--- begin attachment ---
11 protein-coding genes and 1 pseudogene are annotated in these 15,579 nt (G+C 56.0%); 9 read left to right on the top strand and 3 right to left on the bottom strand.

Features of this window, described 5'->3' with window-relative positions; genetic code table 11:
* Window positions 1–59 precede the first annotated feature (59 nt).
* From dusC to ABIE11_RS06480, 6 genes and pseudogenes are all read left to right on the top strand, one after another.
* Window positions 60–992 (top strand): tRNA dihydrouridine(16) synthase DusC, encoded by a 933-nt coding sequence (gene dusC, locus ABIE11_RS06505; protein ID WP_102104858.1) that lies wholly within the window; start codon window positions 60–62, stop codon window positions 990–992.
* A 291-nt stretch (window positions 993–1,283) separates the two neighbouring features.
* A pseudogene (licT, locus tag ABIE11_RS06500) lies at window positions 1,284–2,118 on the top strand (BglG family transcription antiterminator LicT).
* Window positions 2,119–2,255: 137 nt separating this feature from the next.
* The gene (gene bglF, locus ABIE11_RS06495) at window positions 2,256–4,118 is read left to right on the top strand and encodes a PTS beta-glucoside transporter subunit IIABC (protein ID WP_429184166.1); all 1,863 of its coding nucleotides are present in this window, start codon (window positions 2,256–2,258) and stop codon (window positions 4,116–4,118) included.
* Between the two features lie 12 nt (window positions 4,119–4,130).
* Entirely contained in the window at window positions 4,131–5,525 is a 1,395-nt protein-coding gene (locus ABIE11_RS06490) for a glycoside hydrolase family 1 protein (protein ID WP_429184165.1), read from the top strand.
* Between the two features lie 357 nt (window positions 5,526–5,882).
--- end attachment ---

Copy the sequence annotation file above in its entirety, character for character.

11 protein-coding genes and 1 pseudogene are annotated in these 15,579 nt (G+C 56.0%); 9 read left to right on the top strand and 3 right to left on the bottom strand.

Features of this window, described 5'->3' with window-relative positions; genetic code table 11:
* Window positions 1–59 precede the first annotated feature (59 nt).
* From dusC to ABIE11_RS06480, 6 genes and pseudogenes are all read left to right on the top strand, one after another.
* Window positions 60–992 (top strand): tRNA dihydrouridine(16) synthase DusC, encoded by a 933-nt coding sequence (gene dusC, locus ABIE11_RS06505; protein ID WP_102104858.1) that lies wholly within the window; start codon window positions 60–62, stop codon window positions 990–992.
* A 291-nt stretch (window positions 993–1,283) separates the two neighbouring features.
* A pseudogene (licT, locus tag ABIE11_RS06500) lies at window positions 1,284–2,118 on the top strand (BglG family transcription antiterminator LicT).
* Window positions 2,119–2,255: 137 nt separating this feature from the next.
* The gene (gene bglF, locus ABIE11_RS06495) at window positions 2,256–4,118 is read left to right on the top strand and encodes a PTS beta-glucoside transporter subunit IIABC (protein ID WP_429184166.1); all 1,863 of its coding nucleotides are present in this window, start codon (window positions 2,256–2,258) and stop codon (window positions 4,116–4,118) included.
* Between the two features lie 12 nt (window positions 4,119–4,130).
* Entirely contained in the window at window positions 4,131–5,525 is a 1,395-nt protein-coding gene (locus ABIE11_RS06490) for a glycoside hydrolase family 1 protein (protein ID WP_429184165.1), read from the top strand.
* Between the two features lie 357 nt (window positions 5,526–5,882).